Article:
With this technique they don't have to be equal, A neutral image isn't possible in reality.


>Thanks for that. I am assuming feathered masks would be the way to go. How would one ensure colour balance is accurate between different areas though. I suppose if it looks right, then it is probably good enough - but I like perfection where possible. Is it best to work with numbers (RGB values) If so, that may get complex. Not that I mind learning, I just need to find a source of information on how best to approach it. <

Feathered masks? Yes. But accurate colours? No. What is accurate? Every channel balanced? A colour cast is part of every image you shoot so the cast should be diminished but not eliminated.
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adam z
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« Reply #7 on: November 15, 2011, 08:04:23 AM »
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Hmm, perhaps I am being ridiculous. I might play around with an image in LR using the split toning controls (have only ever used them to tone B&W images before). If I like the results I may continue to push things further. At least I will know if I like the way it is headed. Perhaps once I see the results I won't like it as much as I was originally expecting to. If I come across a suitable image to post in the next few days I will post it, but don't have time to go looking right now.  BTW I think it is right that I probably shouldn't aim to totally neutralise the differences, just lessen them. When I mentioned accurate skin tones I mean ones that look as accurate as possible OR perhaps adjusted slightly to look most pleasing. As you all know, sometimes accurate isn't as nice as a subtle warming of the skin tones on a portrait.

Thanks for your thoughts everyone.
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leuallen
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« Reply #8 on: November 15, 2011, 02:43:28 PM »
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Watched Amy Dresser do a retouch from start to finish in a RetouchPro live demonstration video. Watched her a couple of times, actually. She is amazing. What she does for color and density variations is to very roughly outline the affected area with a lasso and then feather 30-100px depending upon the lassoed area. Then use an curves adjustment layer with the lassoed area as a mask. The adjustment might only be a couple of points in one of the colors or density. She repeats this as many times as she thinks it takes to do a good job. That might be 30 or more layers. Seems excessive but it really works. She does not go back to a layer and tweak, she just puts another layer on the stack for the tweak. It is really quite fast considering. The key is an irregular lasso shape with plenty of feather so that it is not a noticeable alteration. It takes a lot of practice to master what color, density, lasso size, and feather size to use, but once you do it enough it becomes intuitive.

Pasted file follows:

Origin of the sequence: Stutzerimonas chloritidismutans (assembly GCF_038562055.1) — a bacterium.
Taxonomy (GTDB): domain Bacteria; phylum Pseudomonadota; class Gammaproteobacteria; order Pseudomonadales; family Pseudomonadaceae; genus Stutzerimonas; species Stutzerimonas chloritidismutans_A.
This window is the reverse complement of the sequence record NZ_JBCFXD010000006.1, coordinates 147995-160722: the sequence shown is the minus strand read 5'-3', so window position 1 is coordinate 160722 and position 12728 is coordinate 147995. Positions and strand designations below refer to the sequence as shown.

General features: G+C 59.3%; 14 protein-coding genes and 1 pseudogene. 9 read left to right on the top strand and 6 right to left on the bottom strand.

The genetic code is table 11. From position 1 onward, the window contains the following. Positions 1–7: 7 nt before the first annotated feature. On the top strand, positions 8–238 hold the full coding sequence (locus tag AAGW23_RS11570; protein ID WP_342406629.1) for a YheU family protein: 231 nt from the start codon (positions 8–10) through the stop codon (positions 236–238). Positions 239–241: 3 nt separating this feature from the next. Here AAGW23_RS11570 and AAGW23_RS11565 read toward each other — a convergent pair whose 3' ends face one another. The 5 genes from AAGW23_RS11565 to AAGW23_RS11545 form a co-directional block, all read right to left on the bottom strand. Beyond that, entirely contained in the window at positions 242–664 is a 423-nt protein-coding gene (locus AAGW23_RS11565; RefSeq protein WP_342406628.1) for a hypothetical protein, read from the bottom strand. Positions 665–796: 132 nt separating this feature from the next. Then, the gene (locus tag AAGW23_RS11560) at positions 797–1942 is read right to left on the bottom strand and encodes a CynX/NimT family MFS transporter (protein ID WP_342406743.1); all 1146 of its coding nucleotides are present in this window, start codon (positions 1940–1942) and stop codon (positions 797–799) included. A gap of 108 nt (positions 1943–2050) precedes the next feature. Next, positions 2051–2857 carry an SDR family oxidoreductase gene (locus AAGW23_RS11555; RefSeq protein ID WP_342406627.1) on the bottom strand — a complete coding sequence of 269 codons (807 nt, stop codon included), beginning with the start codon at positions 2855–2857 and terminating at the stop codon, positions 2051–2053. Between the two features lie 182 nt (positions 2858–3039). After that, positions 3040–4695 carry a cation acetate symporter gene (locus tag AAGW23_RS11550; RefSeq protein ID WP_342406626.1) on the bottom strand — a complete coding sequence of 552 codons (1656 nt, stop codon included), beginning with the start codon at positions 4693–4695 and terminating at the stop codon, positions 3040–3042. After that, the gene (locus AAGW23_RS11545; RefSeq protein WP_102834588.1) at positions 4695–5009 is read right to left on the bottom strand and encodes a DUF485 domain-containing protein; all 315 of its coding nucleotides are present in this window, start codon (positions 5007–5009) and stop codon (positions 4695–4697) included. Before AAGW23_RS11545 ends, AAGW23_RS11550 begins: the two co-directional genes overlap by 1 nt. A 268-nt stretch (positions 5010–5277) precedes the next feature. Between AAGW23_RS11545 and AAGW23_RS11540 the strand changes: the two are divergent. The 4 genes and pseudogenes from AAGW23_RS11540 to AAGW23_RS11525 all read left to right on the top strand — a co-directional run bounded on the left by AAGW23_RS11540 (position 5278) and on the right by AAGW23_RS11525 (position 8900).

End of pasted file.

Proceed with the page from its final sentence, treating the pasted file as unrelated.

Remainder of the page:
She works very loosely and intuitively. Her art background helps. After watching her I began to get much looser myself with better results. I used to be very technical and precise, not so much anymore.

Larry
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feppe
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« Reply #9 on: November 15, 2011, 07:18:19 PM »
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Getting it right in camera is a good rule of thumb, but it's not always feasible or even possible - and seems to be going out of fashion the more powerful post-processing software gets. Oh and a Colorchecker is a huge timesaver to get the overall skin tones right!

Google "skin by numbers," there are a couple of good articles about that. Drop an eye dropper in each of the affected areas. Unlike some tutorials do, you don't have and shouldn't convert the image to HSL (lossy) unless you work in HSL all the time. You can view the eye droppers in HSL without converting color spaces (click next to the RGB figures in the Info panel).

Then slap a curves layer and start working on each of the channels. It's tedious, and a tweak in red channel shadows might result in a another tweak in blue midtones, which might cause another tweak in green highlights... You get the idea. Photoshop's coarse (low resolution) curves system isn't very helpful, and Lightzone's approach is much better, but that's another story. But it eventually gets the work done.

What Larry above suggested from Amy Dresser's tutorial sounds like it might be workable, if inelegant option to do the same as above with multiple curves layers instead of just one. I'll try that next time I have that issue. Pixel peepers would balk at the errors produced by the multiple adjustment layers Smiley

Finally, believe your eyes. Take a break and come back later to see if it still looks the way it's supposed to. You probably don't want to go for a purely neutral look. As Slobodan suggested, most people want a natural look, and shadows have different color temp than highlights, especially in mixed lighting.

Then there are some who want a clinical look, just like there are architectural photographers who insist on "fixing" converging verticals although that's how we see them in real life...